A Twenty-Eight Amendment: Part II

A commenter on my post on Friday about the need for a twenty-eighth amendment criticized me for not proposing any language. Fair enough, here you go:

Congress shall have the power and responsibility to regulate and control the distribution, sale, and ownership of firearms and other weapons in all ways necessary to ensure the safety of the people; and, no individual right to own or possess a firearm is granted by the Constitution or its Amendments.

I’m sure someone could improve upon the wording.

Why an amendment? Why not just some laws? Because we need a radical rethinking of the societal contract around guns in our country. This chart from Mark Reid on Twitter tells you the essential facts:


There are nearly 300 million guns in our country, nearly one for ever person (not household, person). The guns used in Newtown were legally purchased (as is so often the case with these mass murders), and in an incredibly cruel twist, by the murderer’s mother who was reported to have been a “gun nut.”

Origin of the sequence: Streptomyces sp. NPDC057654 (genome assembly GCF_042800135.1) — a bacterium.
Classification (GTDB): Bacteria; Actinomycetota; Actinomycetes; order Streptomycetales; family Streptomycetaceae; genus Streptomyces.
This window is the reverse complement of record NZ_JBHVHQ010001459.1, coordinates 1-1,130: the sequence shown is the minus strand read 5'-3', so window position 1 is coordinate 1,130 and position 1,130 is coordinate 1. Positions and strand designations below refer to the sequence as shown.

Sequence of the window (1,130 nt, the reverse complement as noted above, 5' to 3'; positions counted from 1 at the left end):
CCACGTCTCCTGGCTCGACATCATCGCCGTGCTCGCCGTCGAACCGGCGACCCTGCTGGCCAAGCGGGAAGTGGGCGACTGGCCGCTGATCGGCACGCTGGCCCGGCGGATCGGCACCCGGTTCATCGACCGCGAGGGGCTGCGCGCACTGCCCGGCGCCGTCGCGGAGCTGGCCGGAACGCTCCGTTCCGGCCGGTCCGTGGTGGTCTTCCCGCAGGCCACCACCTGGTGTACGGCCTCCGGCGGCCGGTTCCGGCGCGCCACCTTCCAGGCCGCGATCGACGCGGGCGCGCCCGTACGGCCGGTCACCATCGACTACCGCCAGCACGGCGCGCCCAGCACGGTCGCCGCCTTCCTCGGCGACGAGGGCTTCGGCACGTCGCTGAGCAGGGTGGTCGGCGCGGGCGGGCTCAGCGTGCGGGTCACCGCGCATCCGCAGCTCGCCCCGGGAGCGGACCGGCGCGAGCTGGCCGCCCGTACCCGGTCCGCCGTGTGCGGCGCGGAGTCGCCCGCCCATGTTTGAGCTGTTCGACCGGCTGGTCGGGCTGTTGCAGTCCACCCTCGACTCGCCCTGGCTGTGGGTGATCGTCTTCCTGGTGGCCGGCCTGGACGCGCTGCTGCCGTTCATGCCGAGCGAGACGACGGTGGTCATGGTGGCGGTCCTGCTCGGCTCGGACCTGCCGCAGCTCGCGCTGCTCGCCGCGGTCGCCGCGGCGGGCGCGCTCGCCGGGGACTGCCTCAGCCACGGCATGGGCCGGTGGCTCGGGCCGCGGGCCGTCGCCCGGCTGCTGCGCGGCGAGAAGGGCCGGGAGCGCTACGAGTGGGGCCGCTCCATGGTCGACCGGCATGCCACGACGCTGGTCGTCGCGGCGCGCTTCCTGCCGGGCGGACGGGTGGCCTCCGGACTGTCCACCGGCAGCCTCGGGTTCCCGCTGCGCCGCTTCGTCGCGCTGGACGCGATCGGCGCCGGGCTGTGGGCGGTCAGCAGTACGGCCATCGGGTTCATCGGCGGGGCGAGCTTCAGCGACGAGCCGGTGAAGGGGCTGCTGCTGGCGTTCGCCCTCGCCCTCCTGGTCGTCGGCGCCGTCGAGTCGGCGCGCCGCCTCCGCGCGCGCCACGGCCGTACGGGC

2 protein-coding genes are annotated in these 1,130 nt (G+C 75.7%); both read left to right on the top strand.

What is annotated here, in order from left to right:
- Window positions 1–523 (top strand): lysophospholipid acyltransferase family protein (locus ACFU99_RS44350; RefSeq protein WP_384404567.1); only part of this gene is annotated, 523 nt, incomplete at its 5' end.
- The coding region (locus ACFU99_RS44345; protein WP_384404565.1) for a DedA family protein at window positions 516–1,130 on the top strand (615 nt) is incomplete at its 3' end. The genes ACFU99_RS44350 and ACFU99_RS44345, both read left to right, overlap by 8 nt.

The problem is that we have too many guns, and it is far, far too easy to get a gun with incredibly lethal power. That has to end. As long as there are 300 million weapons floating around, these tragedies will continue to happen. Even if we do pass new laws severely restricting the sale of semi-automatic and automatic weapons. Because the genie is out of the bottle.

What need to happen is a substantial reduction in the number of guns in our country, and that will only happen if we change the norms of our society. We need to make clear that people who own, seek to own, make, manufacture or sell semi-automatic and automatic weapons are social pariahs. Those of you who own these guns or contribute to the NRA are also responsible for what happened Friday — you’re the ones who have agitated to make these weapons as easy to get as a bag of popcorn. Shame on you.

I think the push for an amendment to our Constitution — the first in 40 years — would allow us to start to have that conversation. If all we do is fight for new legislation, we’ll end at the same place — an argument about the Second Amendment.

Let’s reframe the debate and resolve this issue in the clearest way we can. Let’s make it crystal clear that gun ownership is a privilege, not a right. And let us declare, forcefully, that the ownership of semi-automatic and automatic weapons is sociopathic; an aberrant behavior that shouldn’t and won’t be tolerated any longer. Then we can take any number of steps to get these weapons off the streets and out of our homes.


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